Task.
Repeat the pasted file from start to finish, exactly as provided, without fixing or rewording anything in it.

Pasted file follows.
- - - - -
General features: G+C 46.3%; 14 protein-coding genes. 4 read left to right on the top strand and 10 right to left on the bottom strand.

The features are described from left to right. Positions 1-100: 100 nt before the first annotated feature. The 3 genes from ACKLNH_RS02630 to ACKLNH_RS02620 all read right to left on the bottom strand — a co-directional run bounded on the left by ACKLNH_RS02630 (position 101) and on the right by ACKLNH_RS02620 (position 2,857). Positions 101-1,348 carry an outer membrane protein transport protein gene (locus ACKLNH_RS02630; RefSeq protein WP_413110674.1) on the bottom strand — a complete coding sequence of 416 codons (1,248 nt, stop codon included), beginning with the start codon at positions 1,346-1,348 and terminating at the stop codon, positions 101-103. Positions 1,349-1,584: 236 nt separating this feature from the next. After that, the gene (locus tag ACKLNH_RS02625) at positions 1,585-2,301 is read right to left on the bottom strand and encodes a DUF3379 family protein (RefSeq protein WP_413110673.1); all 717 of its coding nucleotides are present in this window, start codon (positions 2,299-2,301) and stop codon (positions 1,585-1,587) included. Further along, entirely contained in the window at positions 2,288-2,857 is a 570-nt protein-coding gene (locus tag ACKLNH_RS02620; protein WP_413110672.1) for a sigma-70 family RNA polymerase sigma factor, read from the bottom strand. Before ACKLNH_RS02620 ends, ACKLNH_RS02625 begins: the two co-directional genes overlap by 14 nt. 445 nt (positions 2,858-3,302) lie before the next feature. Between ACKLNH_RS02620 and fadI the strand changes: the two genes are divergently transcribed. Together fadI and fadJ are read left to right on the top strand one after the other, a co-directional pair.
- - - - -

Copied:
General features: G+C 46.3%; 14 protein-coding genes. 4 read left to right on the top strand and 10 right to left on the bottom strand.

The features are described from left to right. Positions 1-100: 100 nt before the first annotated feature. The 3 genes from ACKLNH_RS02630 to ACKLNH_RS02620 all read right to left on the bottom strand — a co-directional run bounded on the left by ACKLNH_RS02630 (position 101) and on the right by ACKLNH_RS02620 (position 2,857). Positions 101-1,348 carry an outer membrane protein transport protein gene (locus ACKLNH_RS02630; RefSeq protein WP_413110674.1) on the bottom strand — a complete coding sequence of 416 codons (1,248 nt, stop codon included), beginning with the start codon at positions 1,346-1,348 and terminating at the stop codon, positions 101-103. Positions 1,349-1,584: 236 nt separating this feature from the next. After that, the gene (locus tag ACKLNH_RS02625) at positions 1,585-2,301 is read right to left on the bottom strand and encodes a DUF3379 family protein (RefSeq protein WP_413110673.1); all 717 of its coding nucleotides are present in this window, start codon (positions 2,299-2,301) and stop codon (positions 1,585-1,587) included. Further along, entirely contained in the window at positions 2,288-2,857 is a 570-nt protein-coding gene (locus tag ACKLNH_RS02620; protein WP_413110672.1) for a sigma-70 family RNA polymerase sigma factor, read from the bottom strand. Before ACKLNH_RS02620 ends, ACKLNH_RS02625 begins: the two co-directional genes overlap by 14 nt. 445 nt (positions 2,858-3,302) lie before the next feature. Between ACKLNH_RS02620 and fadI the strand changes: the two genes are divergently transcribed. Together fadI and fadJ are read left to right on the top strand one after the other, a co-directional pair.